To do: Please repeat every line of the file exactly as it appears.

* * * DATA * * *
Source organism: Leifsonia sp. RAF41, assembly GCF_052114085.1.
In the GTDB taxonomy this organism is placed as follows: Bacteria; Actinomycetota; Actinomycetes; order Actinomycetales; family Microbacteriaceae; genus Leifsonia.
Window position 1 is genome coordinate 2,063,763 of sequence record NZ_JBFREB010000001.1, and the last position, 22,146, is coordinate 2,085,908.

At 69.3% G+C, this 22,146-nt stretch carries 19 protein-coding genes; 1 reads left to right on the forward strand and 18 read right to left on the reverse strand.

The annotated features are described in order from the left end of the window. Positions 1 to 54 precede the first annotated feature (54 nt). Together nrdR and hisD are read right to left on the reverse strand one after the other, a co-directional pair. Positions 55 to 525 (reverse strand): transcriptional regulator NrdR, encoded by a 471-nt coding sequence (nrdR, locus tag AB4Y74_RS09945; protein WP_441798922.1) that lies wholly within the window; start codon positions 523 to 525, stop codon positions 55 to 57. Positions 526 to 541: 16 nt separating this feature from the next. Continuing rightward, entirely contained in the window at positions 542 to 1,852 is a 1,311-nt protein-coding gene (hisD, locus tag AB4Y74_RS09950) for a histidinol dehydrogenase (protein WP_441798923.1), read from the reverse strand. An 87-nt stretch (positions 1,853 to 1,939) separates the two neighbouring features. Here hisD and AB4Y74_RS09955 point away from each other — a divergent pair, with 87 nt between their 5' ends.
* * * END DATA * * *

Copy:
Source organism: Leifsonia sp. RAF41, assembly GCF_052114085.1.
In the GTDB taxonomy this organism is placed as follows: Bacteria; Actinomycetota; Actinomycetes; order Actinomycetales; family Microbacteriaceae; genus Leifsonia.
Window position 1 is genome coordinate 2,063,763 of sequence record NZ_JBFREB010000001.1, and the last position, 22,146, is coordinate 2,085,908.

At 69.3% G+C, this 22,146-nt stretch carries 19 protein-coding genes; 1 reads left to right on the forward strand and 18 read right to left on the reverse strand.

The annotated features are described in order from the left end of the window. Positions 1 to 54 precede the first annotated feature (54 nt). Together nrdR and hisD are read right to left on the reverse strand one after the other, a co-directional pair. Positions 55 to 525 (reverse strand): transcriptional regulator NrdR, encoded by a 471-nt coding sequence (nrdR, locus tag AB4Y74_RS09945; protein WP_441798922.1) that lies wholly within the window; start codon positions 523 to 525, stop codon positions 55 to 57. Positions 526 to 541: 16 nt separating this feature from the next. Continuing rightward, entirely contained in the window at positions 542 to 1,852 is a 1,311-nt protein-coding gene (hisD, locus tag AB4Y74_RS09950) for a histidinol dehydrogenase (protein WP_441798923.1), read from the reverse strand. An 87-nt stretch (positions 1,853 to 1,939) separates the two neighbouring features. Here hisD and AB4Y74_RS09955 point away from each other — a divergent pair, with 87 nt between their 5' ends.